The F train will shut down on nights and weekends for the next 8 months

July 21, 2020

Photo by Patrick Cashin courtesy of MTA via Flickr

After one year of service disruptions, the much-talked-about L train “slowdown” wrapped up in April. The MTA has now turned its attention to the F train’s Rutgers Tube, which is the last of 11 subway tunnels to be rebuilt after suffering damage from Superstorm Sandy in 2012. Using the same tactics as were employed for the L train, the Rutgers Tube will only be shut down on nights and weekends, affecting F train service from August 2020 through March 2021.

The Rutgers Tube runs one mile under the East River between the East Broadway station in Manhattan and the York Street station in Brooklyn. It was flooded with 1.5 million gallons of water during Sandy. By comparison, the L train’s Canarsie tube saw 7 million gallons of water, which made those repairs so much more time-sensitive and intensive. The MTA first put out a request for proposals for the federally funded Rutgers Tube project in February, estimating that it would cost between $50 and $100 million. According to the MTA, it will be the fastest of all tunnel restorations. It includes:

  • Installation of a cable management racking system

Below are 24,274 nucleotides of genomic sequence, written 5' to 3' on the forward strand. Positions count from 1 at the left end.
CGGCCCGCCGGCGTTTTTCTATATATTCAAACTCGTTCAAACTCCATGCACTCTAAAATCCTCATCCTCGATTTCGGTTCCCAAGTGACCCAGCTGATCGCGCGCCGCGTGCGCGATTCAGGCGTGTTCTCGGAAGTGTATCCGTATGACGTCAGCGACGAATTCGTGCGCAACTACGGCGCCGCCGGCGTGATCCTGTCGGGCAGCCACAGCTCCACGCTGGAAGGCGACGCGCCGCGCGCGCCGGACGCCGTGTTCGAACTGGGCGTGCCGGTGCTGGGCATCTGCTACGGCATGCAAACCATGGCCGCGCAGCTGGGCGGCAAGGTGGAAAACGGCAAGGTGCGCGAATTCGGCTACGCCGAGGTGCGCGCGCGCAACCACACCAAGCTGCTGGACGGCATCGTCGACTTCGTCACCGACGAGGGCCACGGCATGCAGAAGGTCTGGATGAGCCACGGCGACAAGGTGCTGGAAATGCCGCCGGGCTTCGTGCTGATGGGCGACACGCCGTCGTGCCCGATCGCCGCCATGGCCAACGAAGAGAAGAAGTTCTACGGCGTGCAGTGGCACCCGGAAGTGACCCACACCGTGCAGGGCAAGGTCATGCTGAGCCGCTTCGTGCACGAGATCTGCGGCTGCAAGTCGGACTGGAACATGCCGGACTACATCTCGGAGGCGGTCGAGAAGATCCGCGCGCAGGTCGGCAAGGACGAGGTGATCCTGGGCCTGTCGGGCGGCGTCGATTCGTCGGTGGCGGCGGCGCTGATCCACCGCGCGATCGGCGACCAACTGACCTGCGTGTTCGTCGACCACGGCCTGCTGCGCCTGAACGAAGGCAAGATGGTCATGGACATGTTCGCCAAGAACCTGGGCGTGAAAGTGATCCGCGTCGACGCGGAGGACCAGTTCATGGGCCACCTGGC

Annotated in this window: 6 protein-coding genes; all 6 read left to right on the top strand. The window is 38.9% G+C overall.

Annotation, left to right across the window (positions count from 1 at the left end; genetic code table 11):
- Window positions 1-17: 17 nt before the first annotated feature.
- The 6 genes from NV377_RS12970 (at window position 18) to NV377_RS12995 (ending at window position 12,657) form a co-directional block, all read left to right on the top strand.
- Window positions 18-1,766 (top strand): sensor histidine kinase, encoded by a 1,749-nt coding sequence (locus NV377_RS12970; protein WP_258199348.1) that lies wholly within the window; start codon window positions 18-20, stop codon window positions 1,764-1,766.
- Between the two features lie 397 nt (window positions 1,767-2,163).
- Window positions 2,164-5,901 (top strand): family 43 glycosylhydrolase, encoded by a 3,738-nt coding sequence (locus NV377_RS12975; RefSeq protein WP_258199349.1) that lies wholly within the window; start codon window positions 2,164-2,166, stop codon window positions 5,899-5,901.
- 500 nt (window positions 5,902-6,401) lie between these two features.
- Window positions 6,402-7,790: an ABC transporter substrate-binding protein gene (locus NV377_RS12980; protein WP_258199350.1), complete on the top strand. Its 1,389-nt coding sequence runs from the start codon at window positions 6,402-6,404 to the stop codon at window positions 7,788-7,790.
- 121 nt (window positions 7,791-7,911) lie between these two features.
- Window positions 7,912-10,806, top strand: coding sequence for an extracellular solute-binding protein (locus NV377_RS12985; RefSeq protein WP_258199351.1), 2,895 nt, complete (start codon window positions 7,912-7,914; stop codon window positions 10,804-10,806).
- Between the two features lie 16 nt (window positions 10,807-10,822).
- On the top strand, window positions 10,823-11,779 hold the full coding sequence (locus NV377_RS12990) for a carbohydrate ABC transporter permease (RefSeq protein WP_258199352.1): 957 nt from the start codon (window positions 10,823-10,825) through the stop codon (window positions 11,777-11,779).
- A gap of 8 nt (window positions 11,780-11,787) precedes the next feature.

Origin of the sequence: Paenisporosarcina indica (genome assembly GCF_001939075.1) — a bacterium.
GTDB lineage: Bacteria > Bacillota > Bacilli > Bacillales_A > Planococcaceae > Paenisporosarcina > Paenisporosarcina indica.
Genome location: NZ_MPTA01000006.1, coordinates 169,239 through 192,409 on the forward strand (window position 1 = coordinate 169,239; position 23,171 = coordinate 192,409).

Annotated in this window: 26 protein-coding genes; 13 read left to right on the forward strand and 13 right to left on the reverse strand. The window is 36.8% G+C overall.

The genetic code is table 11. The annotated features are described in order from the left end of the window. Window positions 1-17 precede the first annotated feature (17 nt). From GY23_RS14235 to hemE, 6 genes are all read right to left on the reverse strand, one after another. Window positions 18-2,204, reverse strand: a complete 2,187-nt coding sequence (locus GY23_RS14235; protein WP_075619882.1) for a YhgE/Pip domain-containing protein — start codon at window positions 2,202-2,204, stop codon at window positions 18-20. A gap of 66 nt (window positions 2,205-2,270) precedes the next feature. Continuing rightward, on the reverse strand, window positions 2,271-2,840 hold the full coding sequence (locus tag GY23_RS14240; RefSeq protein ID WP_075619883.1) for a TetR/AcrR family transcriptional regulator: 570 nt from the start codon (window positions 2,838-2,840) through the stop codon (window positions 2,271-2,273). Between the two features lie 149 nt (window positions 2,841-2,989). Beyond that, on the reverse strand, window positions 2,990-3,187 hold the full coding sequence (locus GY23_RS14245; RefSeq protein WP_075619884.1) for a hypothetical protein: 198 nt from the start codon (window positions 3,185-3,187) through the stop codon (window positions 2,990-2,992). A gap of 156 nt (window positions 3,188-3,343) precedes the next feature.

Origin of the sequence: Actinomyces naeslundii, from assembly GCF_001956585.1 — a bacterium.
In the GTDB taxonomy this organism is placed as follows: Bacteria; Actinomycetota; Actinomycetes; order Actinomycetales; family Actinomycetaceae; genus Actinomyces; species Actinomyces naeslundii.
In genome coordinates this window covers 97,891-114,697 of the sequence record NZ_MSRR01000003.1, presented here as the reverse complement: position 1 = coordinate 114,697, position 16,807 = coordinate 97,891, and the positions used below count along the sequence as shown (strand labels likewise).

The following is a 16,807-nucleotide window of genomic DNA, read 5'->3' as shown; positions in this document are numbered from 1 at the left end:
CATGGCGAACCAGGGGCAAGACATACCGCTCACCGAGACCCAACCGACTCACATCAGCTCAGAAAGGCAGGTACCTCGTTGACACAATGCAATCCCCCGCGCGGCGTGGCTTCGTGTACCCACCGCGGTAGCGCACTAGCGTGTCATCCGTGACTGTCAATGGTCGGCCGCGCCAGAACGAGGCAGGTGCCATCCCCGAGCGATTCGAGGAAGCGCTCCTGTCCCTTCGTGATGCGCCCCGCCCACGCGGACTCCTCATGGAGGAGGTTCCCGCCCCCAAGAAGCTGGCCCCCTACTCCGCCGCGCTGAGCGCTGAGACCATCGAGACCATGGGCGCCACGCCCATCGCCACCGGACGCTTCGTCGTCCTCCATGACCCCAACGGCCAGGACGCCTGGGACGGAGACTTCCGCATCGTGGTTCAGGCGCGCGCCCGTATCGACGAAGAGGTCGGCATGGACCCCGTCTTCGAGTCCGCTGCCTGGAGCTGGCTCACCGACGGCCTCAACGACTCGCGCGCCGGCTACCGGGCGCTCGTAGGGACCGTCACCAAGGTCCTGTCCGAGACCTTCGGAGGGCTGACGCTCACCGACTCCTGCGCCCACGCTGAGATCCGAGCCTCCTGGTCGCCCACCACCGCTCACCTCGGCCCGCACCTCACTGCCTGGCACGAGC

• Replacement of track, signal equipment, power and communication cables, fan plant equipment, tunnel lighting, and pumps
  • Relocation of pump controls outside the flood zone and addition of a backup generator connection
  • Addition of cellular service within the tube
  • Structural repairs and platform accessibility work at the East Broadway station

Janno Lieber, President of MTA Construction & Development, said that being able to complete this project “much faster and at less cost than anybody expected” will “prove that we can make it the norm, as we continue to embrace advanced technologies and private sector development technique.”

The MTA’s tentative plan for the service disruptions is as follows:

On select overnights and weekends between August 2020 and March 2021, F trains will be rerouted over the C Line between Jay St-MetroTech and W 4 St, and via the E line from W 4 St to 36 St in Queens. To accommodate the change, E trains will be rerouted during select overnights and weekends over the F line between 36 St in Queens and a temporary terminal at Delancey St in Manhattan.

The bulk of the work will begin in September, and at first, the overnight work will coincide with the subway’s current closure every night from 1 a.m. to 5 a.m. for disinfection.

The plan will get the final vote during the MTA’s board meeting tomorrow.


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